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Sanhedrin, 45


QUESTION: The Mishnah teaches that, in the procedure of administering Sekilah, when the witness pushes the guilty person down from the Beis ha'Sekilah, he pushes him at his loins. If he falls on his heart (on his front), then he is to be turned onto his loins (either his back or his side, as will be clarified). RASHI writes that we turn him because when he is lying "Perakdon" (on his back) it is more disgraceful to him. Although the Rishonim in a number of places argue whether "Perakdon" refers to lying on one's front or on one's back, Rashi consistently explains that "Perakdon" means lying on one's back (see Rashi to Berachos 13b and Nidah 14a). Rashi here seems to be saying that we turn the person on his back because it will be a *greater* disgrace for him, as part of his punishment. How, though, can that be? We find throughout the Sugya that we make an effort to kill the person in the *least* disgraceful manner, because of "v'Ahavta l'Re'acha Kamocha." (SHEVUS YAKOV 1:4, cited by GILYON HA'SHAS)

In addition, if "Perakdon" means "face down," and Rashi is explaining why we do not want him to lie face down, then why does Rashi say we turn him on his back because it is disgraceful? He should have explained that we turn him on his back so that he dies faster when the stone falls on his heart, as RABEINU YEHONASAN MI'LUNIL explains.


(a) The SHEVUS YAKOV cites the RAMBAM (Hilchos Sanhedrin 15:1) who explains the Mishnah in a different manner than the straightforward understanding. The Rambam explains that the witness pushes the guilty person from behind *in order that* he fall on his front. The Mishnah is not saying that we try to have him fall on his back, but rather that we try to have him fall on his front. The Shevus Yakov suggests that Rashi also learns the Mishnah this way. When the Mishnah says afterwards that we turn him "on his loins" it means that after he falls on his face we turn him back over so that the stone should kill him quicker. When Rashi says that lying "Perakdon" is a greater disgrace, he is not explaining why we turn him over so that his face is up, but rather he is explaining the reason for the first step -- why we push him so that his face will be down if, anyway, we are going to turn him over so that his face is up. Why do we first push him down on his front and then have to turn him over? We should push him down onto his back to begin with! Rashi answers that we want him to fall on his face because it is more disgraceful to lie on his back, and we want to minimize his disgrace. Afterwards, we turn him over either because he is dead and will no longer be disgraced by his position, or because he is alive and we want to kill him with the stone and he will die faster with his face up.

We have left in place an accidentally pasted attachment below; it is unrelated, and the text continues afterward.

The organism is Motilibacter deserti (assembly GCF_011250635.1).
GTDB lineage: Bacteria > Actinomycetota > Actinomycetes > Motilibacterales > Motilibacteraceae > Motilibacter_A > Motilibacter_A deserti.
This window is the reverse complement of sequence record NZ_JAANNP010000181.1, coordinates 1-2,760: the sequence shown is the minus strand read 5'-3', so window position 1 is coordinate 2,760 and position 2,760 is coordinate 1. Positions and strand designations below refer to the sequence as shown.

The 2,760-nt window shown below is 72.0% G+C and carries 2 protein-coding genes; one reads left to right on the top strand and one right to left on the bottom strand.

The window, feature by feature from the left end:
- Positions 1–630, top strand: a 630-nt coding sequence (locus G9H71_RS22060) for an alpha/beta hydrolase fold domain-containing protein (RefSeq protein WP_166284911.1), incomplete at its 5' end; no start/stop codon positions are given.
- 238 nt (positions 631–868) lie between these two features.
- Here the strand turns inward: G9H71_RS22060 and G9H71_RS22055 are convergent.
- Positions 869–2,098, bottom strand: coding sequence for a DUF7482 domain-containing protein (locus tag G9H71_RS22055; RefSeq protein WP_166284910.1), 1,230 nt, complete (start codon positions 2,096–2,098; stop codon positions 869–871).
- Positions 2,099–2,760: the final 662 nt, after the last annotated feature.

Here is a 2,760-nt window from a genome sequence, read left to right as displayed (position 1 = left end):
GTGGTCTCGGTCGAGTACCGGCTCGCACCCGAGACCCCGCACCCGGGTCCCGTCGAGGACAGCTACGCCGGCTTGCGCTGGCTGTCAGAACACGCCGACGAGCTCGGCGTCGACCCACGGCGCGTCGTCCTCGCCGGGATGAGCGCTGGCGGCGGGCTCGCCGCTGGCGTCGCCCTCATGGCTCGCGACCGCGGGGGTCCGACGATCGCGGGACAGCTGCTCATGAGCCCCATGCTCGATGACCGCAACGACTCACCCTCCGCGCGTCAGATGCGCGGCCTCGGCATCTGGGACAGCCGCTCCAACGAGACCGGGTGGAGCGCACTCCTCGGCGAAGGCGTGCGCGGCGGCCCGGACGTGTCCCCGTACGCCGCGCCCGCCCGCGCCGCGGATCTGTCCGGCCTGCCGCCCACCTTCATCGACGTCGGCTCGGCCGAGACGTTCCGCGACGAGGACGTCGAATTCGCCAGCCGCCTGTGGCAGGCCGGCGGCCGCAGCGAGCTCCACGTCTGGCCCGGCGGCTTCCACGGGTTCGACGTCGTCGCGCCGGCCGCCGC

However, this explanation is problematic. First, Rashi's comments are written on the words "we turn him over" ("Hofcho Al Masnav"), implying that Rashi is explaining why we turn him over onto his back, and not why we make him fall onto his front. Second, the Rambam's explanation is based on his Girsa of the Mishnah which does not include the words "Hofcho Al Masnav," and the Rambam does not mention anything about turning him over (see the KAPACH edition of Perush ha'Mishnayos of the Rambam). According to the Girsa of our texts, the Rambam's explanation will not fit well into the words of the Mishnah.

(b) The ARUCH LA'NER suggests a different explanation. While the RAMBAM and RABEINU YEHONASAN MI'LINUL understand "Masnav" to refer to the back of the loins, Rashi seems to understand that it refers to the side (as it normally does). Rashi explains that if the person falls on his front, we turn him over in order that he die faster when the stone is thrown on him. Why, though, do we turn the person on his side? We should turn him on his back! Rashi therefore explains that it would be a greater disgrace for him to lie on his back, and therefore the best solution is to turn him on his side, where it will not be as disgraceful but it also will not take as long to die.


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